‘We did, through his lawyer. Engel is angry that we wouldn’t support him as far as the Supreme Court.’

  ‘Did you tell him that we can’t shit gold?’

  ‘He seems to believe that we have funds hidden away.’

  ‘For decades we have all enjoyed a life of comfort, of security. How does he think it was paid for?’

  ‘I offered to put ten thousand Euros into an account in Germany for his use. The lawyer says it’s not enough. Even a hundred thousand wouldn’t be enough to satisfy Engel. He wants to stay in the United States.’

  ‘If only he’d been more like Fuhrmann, and had the courage to take his punishment without complaint, and without betraying his comrades.’

  ‘Fuhrmann was an officer.’

  Baulman had suspected that this would be the Jigsaw Man’s view. He was a snob of the worst kind. He had a point about Fuhrmann, though, who’d been their contact outside the camp. He’d remained silent, unlike Engel.

  ‘But Engel,’ the Jigsaw Man added, ‘is a thug.’

  ‘We were all thugs,’ said Baulman.

  ‘Even you?’

  ‘Even me. I have no illusions. I was there.’

  The Jigsaw Man didn’t contradict him, but Baulman could see him bristling. The Jigsaw Man didn’t like such talk.

  ‘Speak with Hummel and Riese,’ said the Jigsaw Man. ‘See what you can find out.’


  ‘Who else?’

  ‘But they might be watching me.’

  ‘You told me they had nothing on you.’

  ‘I know, but …’

  He bit his tongue. He didn’t want to damn himself with his own mouth.

  ‘What would be more suspicious?’ asked the Jigsaw Man. ‘That you should continue to see your old friends or that you should suddenly stop seeing them for fear of drawing attention to them?’

  ‘I have not spoken with Hummel in years. He lives in a home. I hear he’s senile.’

  ‘Then I suggest that you renew his acquaintance before it’s too late. And Riese?’

  ‘We were never close, but I know him a little.’

  ‘So you find out if the Justice Department has been in touch with either of them, and apprise them of the importance of maintaining appearances.’

  The Jigsaw Man knocked back the rest of the brandy in one mouthful, and put the snifter on the table.

  ‘If you hear anything more from Demers, be sure to inform me. And tell me how things go with Hummel and Riese. Remember, you’re not the only one who has to be protected.’ He patted Baulman on the shoulder. ‘You’re not even the most important.’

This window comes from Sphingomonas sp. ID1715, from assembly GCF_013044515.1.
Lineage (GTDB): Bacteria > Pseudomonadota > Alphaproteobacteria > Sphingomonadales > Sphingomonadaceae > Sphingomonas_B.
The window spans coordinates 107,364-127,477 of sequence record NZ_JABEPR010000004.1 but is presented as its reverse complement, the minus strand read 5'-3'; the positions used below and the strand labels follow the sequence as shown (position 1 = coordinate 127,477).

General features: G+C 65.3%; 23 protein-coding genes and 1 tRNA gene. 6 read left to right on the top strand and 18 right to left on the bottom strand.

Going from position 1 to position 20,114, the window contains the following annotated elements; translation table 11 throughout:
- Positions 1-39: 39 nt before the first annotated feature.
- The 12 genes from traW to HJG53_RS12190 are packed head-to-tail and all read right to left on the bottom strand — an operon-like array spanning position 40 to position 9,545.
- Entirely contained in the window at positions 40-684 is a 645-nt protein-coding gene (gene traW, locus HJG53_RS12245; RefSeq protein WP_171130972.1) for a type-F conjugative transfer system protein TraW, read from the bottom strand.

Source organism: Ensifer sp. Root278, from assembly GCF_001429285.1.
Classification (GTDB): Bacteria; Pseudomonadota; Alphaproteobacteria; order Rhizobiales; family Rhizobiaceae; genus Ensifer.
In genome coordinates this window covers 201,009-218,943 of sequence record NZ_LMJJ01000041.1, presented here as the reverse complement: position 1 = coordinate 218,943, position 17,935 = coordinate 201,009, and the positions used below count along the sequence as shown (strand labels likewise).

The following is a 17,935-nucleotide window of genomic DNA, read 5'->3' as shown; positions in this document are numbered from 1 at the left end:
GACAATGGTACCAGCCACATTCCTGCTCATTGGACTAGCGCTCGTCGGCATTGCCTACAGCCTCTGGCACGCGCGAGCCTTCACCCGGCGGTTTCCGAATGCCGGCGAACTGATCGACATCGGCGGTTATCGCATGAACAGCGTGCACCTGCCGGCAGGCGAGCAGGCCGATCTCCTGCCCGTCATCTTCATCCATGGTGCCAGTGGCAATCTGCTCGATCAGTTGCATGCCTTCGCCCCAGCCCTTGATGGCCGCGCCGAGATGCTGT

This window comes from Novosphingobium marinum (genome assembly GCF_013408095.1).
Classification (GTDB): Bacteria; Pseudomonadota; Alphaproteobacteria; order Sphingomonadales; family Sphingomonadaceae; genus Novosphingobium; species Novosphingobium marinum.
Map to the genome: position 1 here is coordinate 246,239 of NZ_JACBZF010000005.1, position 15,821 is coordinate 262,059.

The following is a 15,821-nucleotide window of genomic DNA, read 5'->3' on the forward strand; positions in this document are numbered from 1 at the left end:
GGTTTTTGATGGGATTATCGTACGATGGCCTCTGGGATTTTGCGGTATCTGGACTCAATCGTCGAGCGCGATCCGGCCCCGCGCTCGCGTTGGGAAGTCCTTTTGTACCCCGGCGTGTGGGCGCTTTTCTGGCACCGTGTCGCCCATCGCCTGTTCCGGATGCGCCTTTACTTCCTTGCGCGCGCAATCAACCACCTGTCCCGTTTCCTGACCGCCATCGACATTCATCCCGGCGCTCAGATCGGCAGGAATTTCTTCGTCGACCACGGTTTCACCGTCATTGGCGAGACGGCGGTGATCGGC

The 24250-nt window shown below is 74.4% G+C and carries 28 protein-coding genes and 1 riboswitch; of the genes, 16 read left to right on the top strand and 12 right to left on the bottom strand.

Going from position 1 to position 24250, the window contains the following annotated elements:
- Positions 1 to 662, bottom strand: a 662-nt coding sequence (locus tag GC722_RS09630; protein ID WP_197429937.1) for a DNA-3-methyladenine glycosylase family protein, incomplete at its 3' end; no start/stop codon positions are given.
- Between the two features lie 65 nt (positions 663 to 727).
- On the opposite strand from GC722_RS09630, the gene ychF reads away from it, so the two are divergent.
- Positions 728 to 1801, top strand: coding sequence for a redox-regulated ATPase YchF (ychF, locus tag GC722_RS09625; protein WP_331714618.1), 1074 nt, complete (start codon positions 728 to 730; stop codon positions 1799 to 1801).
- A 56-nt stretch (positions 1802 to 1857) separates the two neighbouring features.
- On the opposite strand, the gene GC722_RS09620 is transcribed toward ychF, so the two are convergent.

Gordon Walsh sat at the back of the conference room as Lieutenant Driver, the newly appointed commanding officer of Major Crimes Unit-North gave details to the assembled reporters of progress in the continuing search for Oran Wilde and the associated killings, which amounted to none at all. He tried to disguise it as best he could behind the usual platitudes about following a number of lines of inquiry, but the appeal for fresh information gave him away. Behind Driver, in a gesture of support, stood the commander of MCU-South plus assorted uniformed officers and members of the Violent Crimes Task Force, along with a pair of FBI agents who were there simply to fill up the room and put some kind of governmental gloss on the whole mess. All present bore the expressions of men and women who wanted to be anywhere else but where they were. Walsh was reminded of those show trials in China, when everyone involved in a failure was paraded in front of the cameras before being hauled off and shot. They’d asked him to take his place out front with the damned, but he’d told them, in the most diplomatic way possible, to go screw themselves.

  When the reporters had exhausted themselves by asking the same questions that they’d been posing ever since Oran Wilde vanished off the map, someone from NBC raised the Winter murder, and Driver gave a variation on the same theme: lines of inquiry, ongoing investigation, reluctant to compromise sources, any information gratefully received, and we’ll even pay for the
stamps …

  This led on to Bruno Perlman, and the possibility that the case of the Tedescos down in Florida might be connected to his death. Driver gratefully ceded the microphone to Detective Louise Tyler, who was leading the Perlman investigation. Thank God they didn’t put her buddy Welbecke up there, Walsh thought. She’d probably have punched someone out. Tyler threw the media a couple of bones, but they had little meat on them, and when she tried to suggest that Perlman’s death might yet prove to be suicide, it provoked open expressions of disbelief from the crowd. The Perlman question did allow the MSP to shift some of the heat to the FBI liaisons, one of whom told the room that because the results of the autopsy on Perlman were ‘inconclusive’, a second, federal autopsy was in the process of being conducted. When asked about a connection to the murder of Ruth Winter, he said the investigation was still in progress. He gave the same answer when asked about the Tedescos.

  While he was speaking, someone took the chair at the far end of the row from Walsh. He glanced over to see Marie Demers, who’d come nosing around following the Winter murder, and who was being copied on all relevant material. Walsh tried to recall if he’d ever been involved in a bigger clusterfuck, and decided that he hadn’t. Maybe they should get T-shirts made for everyone once it was all over: I SURVIVED THE CLUSTERFUCK KILLINGS AND ALL I GOT WAS THIS LOUSY T-SHIRT – AND THE REMNANTS OF A CAREER.

  The problem, from Walsh’s point of view, was that the resources of the MSP were being fatally overstretched by the three investigations – Wilde, Winter, and Perlman – and, instead of alleviating the burden, the involvement of outside agencies was complicating the whole business still further. It was as though white noise was being pumped in over a piece of music, and now nobody could hear the tune.